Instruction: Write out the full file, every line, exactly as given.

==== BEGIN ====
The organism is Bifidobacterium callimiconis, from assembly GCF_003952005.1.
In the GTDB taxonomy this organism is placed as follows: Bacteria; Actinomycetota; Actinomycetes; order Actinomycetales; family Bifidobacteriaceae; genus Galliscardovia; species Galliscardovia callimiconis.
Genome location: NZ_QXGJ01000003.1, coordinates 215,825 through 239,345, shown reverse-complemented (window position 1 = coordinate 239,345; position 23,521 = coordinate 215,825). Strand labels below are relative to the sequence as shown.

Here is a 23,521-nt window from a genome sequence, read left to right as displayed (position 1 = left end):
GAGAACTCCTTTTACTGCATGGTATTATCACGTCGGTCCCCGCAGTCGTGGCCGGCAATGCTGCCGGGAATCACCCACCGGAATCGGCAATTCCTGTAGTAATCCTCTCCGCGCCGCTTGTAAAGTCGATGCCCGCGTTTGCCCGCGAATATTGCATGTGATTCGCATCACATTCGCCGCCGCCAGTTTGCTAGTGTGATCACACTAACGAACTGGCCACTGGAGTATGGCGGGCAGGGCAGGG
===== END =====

The organism is Bifidobacterium callimiconis, from assembly GCF_003952005.1.
In the GTDB taxonomy this organism is placed as follows: Bacteria; Actinomycetota; Actinomycetes; order Actinomycetales; family Bifidobacteriaceae; genus Galliscardovia; species Galliscardovia callimiconis.
Genome location: NZ_QXGJ01000003.1, coordinates 215,825 through 239,345, shown reverse-complemented (window position 1 = coordinate 239,345; position 23,521 = coordinate 215,825). Strand labels below are relative to the sequence as shown.

Here is a 23,521-nt window from a genome sequence, read left to right as displayed (position 1 = left end):
GAGAACTCCTTTTACTGCATGGTATTATCACGTCGGTCCCCGCAGTCGTGGCCGGCAATGCTGCCGGGAATCACCCACCGGAATCGGCAATTCCTGTAGTAATCCTCTCCGCGCCGCTTGTAAAGTCGATGCCCGCGTTTGCCCGCGAATATTGCATGTGATTCGCATCACATTCGCCGCCGCCAGTTTGCTAGTGTGATCACACTAACGAACTGGCCACTGGAGTATGGCGGGCAGGGCAGGG